Businesses in the town of St. Stephen are bracing for another month of next to no cross-border traffic from the state of Maine.
But they’re aiming to make the best out of challenging circumstances.
Jackie Scott, owner and operator of Pine Grove Custom Design, said she plans to reopen the storefront of her two-year-old business on Monday.
She said the COVID-19 pandemic forced her to close for about three weeks. She then converted to online-only orders as provincial restrictions continued.
“(The pandemic) slowed business down for a while for sure,” she said. “Now with graduation coming up we’re getting busy again. Graduation and Father’s Day. Mother’s Day was pretty busy.”
The Canada-U.S. border has been closed to non-essential travel since late March. This week, governments from both countries agreed to extend the closure by a month in June 21.
Scott said many in the community consider St. Stephen and Calais, Maine, located mere minutes from her store, to be like one community. She said it has been difficult to not have access to grocery stores and other amenities across the border, not to mention being unable to see relatives in Maine.
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She said many of her customers and supplies come from south of the border.
“It’s frustrating,” she began. “Because I order a lot of supplies from New Jersey, and I have them come to Calais, Maine.
Tourism is an economic driver to the community, according to St. Stephen Mayor Allan MacEachern. He said he’s not sure what the lack of American tourists will mean for the town, but admits the impact will be “big.”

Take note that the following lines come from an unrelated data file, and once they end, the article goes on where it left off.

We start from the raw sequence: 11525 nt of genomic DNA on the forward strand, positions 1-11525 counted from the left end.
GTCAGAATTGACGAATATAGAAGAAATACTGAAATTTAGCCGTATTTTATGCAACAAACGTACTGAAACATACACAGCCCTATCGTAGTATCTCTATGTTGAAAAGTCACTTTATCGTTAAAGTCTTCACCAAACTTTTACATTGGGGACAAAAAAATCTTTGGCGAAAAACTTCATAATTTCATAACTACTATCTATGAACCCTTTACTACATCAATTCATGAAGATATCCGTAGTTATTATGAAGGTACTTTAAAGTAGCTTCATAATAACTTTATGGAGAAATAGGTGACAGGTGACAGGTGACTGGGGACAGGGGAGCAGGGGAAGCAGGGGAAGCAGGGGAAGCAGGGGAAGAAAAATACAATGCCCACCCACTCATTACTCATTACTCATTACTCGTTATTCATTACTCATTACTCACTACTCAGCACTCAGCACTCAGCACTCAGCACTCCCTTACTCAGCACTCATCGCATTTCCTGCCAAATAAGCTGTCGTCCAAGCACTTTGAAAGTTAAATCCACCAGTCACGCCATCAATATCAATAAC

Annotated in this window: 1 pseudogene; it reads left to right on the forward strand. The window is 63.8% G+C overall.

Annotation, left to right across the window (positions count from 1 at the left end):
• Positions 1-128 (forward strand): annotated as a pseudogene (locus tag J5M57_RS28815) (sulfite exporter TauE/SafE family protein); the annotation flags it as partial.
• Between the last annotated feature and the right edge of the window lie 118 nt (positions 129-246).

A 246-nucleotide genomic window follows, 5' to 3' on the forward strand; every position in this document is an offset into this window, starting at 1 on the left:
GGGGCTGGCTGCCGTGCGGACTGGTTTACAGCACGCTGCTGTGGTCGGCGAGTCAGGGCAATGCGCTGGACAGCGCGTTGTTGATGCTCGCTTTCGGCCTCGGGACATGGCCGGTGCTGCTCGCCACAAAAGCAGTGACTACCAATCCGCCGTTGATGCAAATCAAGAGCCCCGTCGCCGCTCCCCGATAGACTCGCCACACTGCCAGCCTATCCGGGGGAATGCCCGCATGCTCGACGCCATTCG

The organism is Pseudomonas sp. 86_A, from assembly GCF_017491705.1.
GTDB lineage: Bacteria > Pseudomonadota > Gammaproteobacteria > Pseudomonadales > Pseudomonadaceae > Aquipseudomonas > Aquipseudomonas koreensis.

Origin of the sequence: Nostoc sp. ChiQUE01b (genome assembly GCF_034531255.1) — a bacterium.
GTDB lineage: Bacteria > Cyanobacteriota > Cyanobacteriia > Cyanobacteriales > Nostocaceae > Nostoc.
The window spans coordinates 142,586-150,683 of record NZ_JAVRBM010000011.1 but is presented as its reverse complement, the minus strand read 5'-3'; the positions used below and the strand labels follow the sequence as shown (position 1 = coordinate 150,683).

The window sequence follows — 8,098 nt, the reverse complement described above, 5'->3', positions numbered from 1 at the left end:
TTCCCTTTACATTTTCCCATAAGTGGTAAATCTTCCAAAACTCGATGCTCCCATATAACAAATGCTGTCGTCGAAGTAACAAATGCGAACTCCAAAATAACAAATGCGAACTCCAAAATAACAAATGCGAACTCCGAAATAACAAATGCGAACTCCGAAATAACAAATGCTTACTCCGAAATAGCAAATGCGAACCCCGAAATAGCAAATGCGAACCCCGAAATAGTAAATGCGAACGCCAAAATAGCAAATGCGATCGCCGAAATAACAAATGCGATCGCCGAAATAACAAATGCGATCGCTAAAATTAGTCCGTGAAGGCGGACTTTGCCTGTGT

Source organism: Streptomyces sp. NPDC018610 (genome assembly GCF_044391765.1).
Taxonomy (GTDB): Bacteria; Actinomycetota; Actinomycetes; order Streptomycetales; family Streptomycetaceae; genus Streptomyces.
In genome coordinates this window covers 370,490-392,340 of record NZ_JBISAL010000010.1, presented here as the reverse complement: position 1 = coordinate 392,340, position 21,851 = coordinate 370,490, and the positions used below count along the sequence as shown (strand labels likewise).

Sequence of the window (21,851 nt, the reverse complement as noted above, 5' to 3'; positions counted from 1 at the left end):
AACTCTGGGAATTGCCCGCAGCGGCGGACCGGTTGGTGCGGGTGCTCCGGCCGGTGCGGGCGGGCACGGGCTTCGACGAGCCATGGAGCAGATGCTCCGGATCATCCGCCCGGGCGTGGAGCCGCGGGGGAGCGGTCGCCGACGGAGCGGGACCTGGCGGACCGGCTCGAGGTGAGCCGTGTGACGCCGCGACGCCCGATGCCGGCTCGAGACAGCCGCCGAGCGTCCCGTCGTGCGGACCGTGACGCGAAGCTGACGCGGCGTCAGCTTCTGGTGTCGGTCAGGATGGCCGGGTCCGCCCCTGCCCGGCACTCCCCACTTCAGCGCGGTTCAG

MacEachern believes the community understands the extraordinary circumstances behind the extended border closure.
“The majority of people like that call, so it makes my job easier because the majority of people do want to keep it closed,” MacEachern said.
“But do I want it open for reasons of economics? Oh, definitely.”
MacEachern said some St. Stephen businesses like grocery and hardware stores are thriving in the current environment because customers’ options are limited.
Other businesses are using pandemic-related shutdowns to reinvest in their services.
Carman’s Diner opened 65 years ago and has remained in the Hossack family ever since. Siblings Susie, Sherri and Neil Hossack took over the restaurant after their mother passed away in March.
Susie Hossack said the diner stayed open for takeout orders for a while, but they decided to close temporarily due to a lack of business.
The family then initiated the first mass renovation in the diner’s history, gutting the kitchen to create more space and install newer, modern equipment.
“We were just sitting around,” Susie Hossack said. “We had the place clean and all that and then we decided, ‘You know what, we need these renovations done. Let’s take the opportunity. We’re never going to have it again.’
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